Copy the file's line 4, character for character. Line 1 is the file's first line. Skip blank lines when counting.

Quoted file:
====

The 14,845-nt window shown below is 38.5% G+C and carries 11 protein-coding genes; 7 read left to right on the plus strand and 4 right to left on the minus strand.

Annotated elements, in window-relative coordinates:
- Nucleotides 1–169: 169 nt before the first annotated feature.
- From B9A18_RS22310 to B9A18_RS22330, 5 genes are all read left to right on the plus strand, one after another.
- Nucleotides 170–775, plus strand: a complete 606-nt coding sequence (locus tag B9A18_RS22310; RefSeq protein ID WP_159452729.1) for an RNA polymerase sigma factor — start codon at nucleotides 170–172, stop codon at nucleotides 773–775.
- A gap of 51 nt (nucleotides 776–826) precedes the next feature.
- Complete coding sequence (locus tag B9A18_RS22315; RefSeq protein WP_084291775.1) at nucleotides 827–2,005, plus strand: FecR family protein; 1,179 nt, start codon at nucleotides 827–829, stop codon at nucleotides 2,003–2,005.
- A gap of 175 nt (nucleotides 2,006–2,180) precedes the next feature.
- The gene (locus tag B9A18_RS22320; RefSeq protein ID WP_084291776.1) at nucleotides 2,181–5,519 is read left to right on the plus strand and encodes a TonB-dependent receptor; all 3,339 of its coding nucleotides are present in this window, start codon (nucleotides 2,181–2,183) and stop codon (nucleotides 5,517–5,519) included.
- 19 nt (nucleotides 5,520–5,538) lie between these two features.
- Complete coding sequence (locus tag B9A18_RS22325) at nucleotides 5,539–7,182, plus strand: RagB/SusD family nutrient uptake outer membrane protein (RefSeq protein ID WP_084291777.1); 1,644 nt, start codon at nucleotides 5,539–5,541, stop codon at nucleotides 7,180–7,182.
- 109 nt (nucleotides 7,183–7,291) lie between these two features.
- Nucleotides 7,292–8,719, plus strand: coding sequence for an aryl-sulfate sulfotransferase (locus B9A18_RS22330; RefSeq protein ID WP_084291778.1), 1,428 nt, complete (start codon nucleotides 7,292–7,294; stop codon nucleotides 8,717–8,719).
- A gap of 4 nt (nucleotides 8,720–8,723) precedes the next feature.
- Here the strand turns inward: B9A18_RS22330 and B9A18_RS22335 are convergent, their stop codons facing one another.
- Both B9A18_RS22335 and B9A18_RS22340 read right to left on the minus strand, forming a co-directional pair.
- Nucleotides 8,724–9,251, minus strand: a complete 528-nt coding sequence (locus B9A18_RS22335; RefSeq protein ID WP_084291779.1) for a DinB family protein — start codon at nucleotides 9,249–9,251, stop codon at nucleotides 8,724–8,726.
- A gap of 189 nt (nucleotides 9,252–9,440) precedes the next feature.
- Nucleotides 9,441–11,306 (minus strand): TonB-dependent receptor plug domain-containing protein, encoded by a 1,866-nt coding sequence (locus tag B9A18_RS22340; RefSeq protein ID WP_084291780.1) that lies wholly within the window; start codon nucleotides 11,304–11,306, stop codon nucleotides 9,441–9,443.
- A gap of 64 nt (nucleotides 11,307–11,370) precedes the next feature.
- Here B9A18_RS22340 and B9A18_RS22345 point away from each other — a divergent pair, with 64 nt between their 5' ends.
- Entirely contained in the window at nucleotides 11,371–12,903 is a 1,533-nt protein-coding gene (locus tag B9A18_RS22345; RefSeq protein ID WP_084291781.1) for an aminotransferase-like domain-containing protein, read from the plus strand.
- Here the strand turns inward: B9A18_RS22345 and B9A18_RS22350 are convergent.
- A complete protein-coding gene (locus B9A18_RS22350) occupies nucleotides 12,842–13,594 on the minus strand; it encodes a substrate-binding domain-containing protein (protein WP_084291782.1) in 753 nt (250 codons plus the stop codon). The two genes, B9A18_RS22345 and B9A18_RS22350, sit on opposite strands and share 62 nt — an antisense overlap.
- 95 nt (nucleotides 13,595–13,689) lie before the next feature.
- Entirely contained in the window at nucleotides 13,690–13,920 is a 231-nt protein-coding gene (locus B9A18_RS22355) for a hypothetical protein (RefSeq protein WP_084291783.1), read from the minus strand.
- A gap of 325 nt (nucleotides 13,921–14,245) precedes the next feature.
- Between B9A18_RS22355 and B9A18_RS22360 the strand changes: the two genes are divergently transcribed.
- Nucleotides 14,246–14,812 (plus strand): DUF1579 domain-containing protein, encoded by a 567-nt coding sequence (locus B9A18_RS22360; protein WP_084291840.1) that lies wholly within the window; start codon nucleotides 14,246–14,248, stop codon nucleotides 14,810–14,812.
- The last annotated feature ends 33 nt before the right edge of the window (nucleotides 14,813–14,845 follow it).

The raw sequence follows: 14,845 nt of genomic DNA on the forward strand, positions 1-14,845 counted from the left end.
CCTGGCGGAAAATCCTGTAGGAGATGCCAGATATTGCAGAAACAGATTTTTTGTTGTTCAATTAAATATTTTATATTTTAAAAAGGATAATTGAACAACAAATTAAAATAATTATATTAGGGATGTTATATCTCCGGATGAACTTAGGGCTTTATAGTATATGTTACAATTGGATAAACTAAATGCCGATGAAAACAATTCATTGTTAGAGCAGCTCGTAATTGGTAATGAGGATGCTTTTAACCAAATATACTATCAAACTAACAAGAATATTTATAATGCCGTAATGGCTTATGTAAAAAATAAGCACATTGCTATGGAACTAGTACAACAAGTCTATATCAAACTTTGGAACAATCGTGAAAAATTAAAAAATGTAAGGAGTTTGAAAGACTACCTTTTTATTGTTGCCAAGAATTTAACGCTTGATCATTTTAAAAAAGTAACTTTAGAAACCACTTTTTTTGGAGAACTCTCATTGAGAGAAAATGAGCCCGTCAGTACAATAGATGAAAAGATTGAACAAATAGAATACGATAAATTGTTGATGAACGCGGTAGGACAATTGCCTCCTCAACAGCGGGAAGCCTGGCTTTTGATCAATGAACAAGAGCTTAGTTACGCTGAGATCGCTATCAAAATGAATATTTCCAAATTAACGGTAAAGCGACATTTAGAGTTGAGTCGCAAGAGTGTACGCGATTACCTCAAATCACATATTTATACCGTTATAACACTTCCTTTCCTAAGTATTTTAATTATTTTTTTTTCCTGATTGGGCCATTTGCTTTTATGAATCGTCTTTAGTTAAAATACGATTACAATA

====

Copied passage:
- From B9A18_RS22310 to B9A18_RS22330, 5 genes are all read left to right on the plus strand, one after another.